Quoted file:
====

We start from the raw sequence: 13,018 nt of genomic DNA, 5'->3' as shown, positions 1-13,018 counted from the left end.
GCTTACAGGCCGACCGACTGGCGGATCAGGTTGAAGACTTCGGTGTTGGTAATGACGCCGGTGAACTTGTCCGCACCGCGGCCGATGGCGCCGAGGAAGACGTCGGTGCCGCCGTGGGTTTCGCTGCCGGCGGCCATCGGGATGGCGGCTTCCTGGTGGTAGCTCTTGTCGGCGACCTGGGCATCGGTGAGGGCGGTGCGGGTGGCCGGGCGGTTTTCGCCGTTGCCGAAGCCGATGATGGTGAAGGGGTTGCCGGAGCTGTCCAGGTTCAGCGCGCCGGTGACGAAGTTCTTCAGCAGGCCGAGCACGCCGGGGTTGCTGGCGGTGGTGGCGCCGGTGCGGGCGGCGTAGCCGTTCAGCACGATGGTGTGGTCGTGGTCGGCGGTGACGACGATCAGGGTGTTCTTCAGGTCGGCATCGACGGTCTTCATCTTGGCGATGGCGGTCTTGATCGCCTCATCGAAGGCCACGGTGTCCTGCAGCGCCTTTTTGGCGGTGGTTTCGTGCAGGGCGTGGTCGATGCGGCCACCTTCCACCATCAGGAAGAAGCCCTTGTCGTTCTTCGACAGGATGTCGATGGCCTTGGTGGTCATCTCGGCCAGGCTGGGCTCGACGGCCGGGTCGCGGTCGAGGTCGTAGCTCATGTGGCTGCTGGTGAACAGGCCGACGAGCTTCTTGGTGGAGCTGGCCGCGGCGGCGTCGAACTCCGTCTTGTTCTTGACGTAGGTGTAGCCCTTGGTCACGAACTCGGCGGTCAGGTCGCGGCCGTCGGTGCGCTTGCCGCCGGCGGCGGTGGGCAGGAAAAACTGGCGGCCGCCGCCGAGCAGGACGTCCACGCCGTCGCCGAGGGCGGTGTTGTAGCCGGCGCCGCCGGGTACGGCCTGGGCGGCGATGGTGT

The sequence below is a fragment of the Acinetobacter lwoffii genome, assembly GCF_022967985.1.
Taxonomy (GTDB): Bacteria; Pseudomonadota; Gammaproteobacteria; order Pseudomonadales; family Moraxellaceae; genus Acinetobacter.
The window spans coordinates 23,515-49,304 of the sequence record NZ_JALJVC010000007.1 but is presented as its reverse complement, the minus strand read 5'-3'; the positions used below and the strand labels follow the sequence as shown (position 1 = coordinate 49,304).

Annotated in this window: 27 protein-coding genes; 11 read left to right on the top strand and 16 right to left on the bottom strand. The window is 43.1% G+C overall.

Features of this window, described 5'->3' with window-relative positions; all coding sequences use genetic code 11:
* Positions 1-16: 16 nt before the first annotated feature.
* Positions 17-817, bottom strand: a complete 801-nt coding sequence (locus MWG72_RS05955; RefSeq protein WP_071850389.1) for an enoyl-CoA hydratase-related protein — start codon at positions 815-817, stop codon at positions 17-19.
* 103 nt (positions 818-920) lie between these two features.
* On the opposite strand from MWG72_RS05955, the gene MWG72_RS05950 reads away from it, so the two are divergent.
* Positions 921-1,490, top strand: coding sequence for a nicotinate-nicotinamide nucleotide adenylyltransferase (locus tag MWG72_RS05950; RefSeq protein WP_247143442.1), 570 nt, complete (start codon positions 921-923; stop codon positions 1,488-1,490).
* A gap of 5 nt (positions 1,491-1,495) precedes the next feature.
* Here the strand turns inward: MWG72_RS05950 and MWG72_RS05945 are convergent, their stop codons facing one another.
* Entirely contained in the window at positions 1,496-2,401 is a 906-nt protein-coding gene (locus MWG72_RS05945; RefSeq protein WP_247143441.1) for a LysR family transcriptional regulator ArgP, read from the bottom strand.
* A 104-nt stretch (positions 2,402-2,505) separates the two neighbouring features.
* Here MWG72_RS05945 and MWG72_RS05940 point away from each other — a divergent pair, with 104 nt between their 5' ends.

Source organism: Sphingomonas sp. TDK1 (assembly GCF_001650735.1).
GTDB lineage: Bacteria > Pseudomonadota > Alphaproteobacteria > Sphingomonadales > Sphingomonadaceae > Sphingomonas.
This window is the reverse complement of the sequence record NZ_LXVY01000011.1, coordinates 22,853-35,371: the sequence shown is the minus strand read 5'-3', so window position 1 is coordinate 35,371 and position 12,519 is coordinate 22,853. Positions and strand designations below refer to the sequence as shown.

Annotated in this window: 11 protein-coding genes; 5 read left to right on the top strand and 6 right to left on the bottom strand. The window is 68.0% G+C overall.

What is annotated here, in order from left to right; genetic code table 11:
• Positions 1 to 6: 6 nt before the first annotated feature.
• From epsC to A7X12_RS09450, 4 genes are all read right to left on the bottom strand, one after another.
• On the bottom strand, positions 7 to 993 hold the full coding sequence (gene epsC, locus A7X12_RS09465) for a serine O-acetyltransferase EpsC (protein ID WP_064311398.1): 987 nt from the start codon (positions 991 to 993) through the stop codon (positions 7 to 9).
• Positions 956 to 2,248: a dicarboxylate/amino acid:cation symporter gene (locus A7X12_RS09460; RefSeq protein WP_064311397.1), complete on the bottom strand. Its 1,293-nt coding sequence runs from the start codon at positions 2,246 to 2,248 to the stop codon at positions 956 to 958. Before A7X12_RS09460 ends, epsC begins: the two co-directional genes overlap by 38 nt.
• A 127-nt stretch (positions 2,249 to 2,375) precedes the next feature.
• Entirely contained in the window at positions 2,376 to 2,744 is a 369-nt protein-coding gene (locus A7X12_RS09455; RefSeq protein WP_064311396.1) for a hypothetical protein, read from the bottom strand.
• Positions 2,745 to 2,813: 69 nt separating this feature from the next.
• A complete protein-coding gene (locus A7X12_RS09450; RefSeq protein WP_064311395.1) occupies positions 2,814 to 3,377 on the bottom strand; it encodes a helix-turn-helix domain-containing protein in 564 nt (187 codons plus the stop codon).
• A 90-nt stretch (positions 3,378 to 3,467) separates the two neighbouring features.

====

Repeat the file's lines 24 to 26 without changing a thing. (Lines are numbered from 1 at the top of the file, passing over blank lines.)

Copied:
• From epsC to A7X12_RS09450, 4 genes are all read right to left on the bottom strand, one after another.
• On the bottom strand, positions 7 to 993 hold the full coding sequence (gene epsC, locus A7X12_RS09465) for a serine O-acetyltransferase EpsC (protein ID WP_064311398.1): 987 nt from the start codon (positions 991 to 993) through the stop codon (positions 7 to 9).
• Positions 956 to 2,248: a dicarboxylate/amino acid:cation symporter gene (locus A7X12_RS09460; RefSeq protein WP_064311397.1), complete on the bottom strand. Its 1,293-nt coding sequence runs from the start codon at positions 2,246 to 2,248 to the stop codon at positions 956 to 958. Before A7X12_RS09460 ends, epsC begins: the two co-directional genes overlap by 38 nt.